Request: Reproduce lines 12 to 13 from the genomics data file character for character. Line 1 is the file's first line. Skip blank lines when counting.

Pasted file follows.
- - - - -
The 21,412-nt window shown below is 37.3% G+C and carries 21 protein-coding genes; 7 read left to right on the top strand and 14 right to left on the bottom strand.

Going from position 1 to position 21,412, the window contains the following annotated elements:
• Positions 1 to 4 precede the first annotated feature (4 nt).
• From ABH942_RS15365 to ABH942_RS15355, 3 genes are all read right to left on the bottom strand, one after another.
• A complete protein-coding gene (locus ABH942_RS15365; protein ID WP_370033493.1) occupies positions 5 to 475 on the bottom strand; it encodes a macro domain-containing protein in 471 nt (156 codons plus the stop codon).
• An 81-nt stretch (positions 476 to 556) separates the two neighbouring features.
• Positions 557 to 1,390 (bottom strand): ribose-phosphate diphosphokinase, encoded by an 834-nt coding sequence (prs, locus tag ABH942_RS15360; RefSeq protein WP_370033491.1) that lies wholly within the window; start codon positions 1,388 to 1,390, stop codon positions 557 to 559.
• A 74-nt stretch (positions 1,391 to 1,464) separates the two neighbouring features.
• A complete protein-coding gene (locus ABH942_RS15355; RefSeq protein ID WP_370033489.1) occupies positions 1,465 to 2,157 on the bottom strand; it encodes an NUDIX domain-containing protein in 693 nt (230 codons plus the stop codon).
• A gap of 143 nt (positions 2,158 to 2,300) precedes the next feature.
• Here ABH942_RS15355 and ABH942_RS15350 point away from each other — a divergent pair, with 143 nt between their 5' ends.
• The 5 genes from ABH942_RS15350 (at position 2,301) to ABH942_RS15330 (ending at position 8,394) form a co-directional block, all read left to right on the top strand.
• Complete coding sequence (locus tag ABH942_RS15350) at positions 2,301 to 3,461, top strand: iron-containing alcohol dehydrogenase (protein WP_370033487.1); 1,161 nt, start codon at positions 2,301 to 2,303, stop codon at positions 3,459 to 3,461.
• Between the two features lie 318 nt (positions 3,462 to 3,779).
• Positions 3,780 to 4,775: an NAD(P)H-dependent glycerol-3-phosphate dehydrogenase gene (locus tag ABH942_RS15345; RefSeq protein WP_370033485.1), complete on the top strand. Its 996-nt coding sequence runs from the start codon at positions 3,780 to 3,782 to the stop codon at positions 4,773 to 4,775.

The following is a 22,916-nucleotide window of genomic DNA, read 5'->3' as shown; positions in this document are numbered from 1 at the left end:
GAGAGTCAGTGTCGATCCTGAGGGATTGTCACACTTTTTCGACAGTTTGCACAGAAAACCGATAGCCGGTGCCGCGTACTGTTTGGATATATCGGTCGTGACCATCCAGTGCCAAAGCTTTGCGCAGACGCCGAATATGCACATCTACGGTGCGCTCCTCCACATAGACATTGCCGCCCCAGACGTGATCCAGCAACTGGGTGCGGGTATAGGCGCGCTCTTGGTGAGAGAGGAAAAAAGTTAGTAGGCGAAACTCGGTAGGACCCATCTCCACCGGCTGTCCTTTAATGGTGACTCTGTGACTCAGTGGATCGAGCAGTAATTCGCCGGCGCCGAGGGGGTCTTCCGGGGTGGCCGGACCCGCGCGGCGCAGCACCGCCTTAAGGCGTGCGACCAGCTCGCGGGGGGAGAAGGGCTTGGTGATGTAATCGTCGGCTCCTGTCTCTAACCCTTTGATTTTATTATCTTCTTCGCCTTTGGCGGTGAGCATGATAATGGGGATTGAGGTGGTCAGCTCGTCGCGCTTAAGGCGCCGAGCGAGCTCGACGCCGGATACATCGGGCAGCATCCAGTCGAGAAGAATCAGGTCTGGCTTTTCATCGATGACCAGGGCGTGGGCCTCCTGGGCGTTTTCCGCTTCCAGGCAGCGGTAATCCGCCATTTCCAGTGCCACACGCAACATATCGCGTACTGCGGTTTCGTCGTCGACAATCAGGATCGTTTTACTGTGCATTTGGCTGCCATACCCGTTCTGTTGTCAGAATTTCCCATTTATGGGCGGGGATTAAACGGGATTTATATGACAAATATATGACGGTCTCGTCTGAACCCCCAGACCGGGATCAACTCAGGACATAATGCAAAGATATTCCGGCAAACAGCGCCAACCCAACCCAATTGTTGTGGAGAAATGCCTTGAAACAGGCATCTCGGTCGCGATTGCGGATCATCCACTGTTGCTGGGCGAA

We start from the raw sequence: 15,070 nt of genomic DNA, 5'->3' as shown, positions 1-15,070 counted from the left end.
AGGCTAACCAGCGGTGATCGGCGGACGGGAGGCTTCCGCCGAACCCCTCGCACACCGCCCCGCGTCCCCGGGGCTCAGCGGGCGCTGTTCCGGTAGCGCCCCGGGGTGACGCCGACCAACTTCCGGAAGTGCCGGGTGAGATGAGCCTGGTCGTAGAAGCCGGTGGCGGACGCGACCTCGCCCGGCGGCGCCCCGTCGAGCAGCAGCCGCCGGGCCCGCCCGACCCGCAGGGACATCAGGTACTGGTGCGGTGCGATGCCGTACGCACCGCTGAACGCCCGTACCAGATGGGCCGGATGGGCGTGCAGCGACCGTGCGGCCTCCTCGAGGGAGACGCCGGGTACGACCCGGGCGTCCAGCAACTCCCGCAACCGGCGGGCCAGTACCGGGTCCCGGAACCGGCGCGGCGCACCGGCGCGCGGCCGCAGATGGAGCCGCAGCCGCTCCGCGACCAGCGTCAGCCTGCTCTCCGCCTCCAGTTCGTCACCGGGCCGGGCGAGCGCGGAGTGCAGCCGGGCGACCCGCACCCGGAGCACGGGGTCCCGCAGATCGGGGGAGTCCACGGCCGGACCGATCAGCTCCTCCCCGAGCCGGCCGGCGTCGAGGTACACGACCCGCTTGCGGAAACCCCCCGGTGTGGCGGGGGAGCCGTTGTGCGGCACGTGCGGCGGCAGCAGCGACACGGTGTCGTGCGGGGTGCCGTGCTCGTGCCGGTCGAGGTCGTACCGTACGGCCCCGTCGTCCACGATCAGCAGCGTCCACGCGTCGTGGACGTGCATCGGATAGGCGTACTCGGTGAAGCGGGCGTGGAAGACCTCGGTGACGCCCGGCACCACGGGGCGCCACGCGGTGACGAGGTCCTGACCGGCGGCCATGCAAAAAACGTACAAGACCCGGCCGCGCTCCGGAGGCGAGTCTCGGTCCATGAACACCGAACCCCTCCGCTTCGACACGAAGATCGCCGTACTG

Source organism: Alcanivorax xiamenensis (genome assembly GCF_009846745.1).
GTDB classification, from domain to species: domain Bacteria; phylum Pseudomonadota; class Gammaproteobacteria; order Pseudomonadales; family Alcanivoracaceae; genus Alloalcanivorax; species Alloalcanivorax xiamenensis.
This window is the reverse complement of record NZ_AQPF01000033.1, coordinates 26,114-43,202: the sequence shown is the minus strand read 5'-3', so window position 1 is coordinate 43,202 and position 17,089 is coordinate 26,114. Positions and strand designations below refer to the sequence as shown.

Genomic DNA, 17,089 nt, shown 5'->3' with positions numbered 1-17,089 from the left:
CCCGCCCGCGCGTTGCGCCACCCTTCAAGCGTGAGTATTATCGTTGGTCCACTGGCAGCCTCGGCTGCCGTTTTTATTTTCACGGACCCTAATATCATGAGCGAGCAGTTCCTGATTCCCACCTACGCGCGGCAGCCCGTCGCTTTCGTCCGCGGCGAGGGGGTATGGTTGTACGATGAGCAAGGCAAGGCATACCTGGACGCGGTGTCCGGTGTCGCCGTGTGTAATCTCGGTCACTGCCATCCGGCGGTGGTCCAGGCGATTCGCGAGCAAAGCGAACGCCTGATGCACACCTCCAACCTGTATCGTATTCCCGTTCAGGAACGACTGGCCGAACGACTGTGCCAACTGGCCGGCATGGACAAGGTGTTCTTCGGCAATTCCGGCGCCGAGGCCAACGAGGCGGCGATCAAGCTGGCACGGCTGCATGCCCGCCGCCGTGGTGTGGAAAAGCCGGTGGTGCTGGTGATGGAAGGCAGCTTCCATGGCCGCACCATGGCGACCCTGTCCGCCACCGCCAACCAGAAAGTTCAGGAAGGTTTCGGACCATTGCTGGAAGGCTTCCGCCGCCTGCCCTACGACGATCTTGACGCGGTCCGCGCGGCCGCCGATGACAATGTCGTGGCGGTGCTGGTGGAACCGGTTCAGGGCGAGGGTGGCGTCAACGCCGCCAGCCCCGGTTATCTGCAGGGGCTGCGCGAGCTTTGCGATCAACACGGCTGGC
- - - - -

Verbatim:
• The 5 genes from ABH942_RS15350 (at position 2,301) to ABH942_RS15330 (ending at position 8,394) form a co-directional block, all read left to right on the top strand.
• Complete coding sequence (locus tag ABH942_RS15350) at positions 2,301 to 3,461, top strand: iron-containing alcohol dehydrogenase (protein WP_370033487.1); 1,161 nt, start codon at positions 2,301 to 2,303, stop codon at positions 3,459 to 3,461.